The Labour Party has won its first council by-election in Stoke-on-Trent since 2003, winning 62% of the 750 votes cast. Lynn Watkins held the seat for Labour with 469 votes, City Independents candidate Sharon Edwards came second with 143, and Conservative Matthew Bridger third with 138.
Bentilee and Ubberley by-election
The by-election was called following the resignation of Stephen Funnell, who had held the seat since 2015. At the time of his resignation, Funnell said that he had decided to step down after having “reflected on the differences within my own party on a constituency basis”.
Speaking to the Sentinel, newly elected councillor Lynn Watkins attributed her success to the fact that she had strong family links to the ward, and she understood the challenges faced by people living there.
Also speaking to the Sentinel, Labour group leader Jane Ashworth said the result showed people were “fed up” with the Conservative government and its policies. She added that if the government continues to “penalise people who work hard who live in Stoke-on-Trent then the Conservatives will be voted out in the city”.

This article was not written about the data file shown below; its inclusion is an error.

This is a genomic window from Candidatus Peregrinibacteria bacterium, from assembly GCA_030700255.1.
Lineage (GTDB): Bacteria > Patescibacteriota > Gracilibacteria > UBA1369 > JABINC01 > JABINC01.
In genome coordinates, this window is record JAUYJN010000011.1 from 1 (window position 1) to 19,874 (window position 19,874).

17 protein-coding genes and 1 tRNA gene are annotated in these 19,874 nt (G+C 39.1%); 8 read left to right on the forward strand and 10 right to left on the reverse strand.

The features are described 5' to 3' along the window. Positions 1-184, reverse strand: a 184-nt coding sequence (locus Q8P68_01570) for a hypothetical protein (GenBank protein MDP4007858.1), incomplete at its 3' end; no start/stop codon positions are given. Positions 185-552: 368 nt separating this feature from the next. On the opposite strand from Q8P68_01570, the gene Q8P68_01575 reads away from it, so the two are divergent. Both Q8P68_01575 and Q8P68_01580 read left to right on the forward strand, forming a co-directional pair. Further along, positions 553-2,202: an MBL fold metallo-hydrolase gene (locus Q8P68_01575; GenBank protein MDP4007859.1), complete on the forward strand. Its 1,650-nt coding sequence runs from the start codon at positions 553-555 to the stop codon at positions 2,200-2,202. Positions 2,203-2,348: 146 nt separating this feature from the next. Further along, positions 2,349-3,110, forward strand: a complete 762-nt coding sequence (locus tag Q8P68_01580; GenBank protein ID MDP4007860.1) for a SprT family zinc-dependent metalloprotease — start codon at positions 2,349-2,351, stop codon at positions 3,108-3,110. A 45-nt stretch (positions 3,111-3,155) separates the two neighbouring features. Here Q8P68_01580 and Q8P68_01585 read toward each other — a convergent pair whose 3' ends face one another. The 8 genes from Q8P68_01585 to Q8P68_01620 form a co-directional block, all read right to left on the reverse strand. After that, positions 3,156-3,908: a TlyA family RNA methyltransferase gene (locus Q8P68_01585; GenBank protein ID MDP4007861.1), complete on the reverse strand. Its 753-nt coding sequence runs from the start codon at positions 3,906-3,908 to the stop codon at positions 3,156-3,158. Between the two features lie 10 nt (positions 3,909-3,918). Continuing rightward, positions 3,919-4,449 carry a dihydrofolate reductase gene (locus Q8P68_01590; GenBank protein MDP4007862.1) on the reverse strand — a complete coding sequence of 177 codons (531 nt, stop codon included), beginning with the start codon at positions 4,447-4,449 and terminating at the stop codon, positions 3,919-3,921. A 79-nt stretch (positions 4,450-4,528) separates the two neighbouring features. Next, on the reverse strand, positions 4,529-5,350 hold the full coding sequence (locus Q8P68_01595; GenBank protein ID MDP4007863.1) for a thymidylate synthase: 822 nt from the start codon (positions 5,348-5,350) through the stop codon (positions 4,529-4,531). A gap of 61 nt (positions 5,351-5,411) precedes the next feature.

Only 10.76% of those residents eligible to vote turned out to choose their councillor. Even allowing for the historically low participation in local government by-elections this is below the city average of 30.25%.
This suggests a significant level of apathy amongst voters, making it difficult for representatives of all parties to establish a working mandate.
The result does not change the overall political situation in Stoke-on-Trent where the Conservatives have control of the holding 22 of the 44 seats, Labour have 12 seats, the City Independents six, and there are three other Independent councillors.
Campaigning was suspended following the death of the Queen. Lynn Watkins will have to face the electorate again in May 2023 when local elections take place across the country.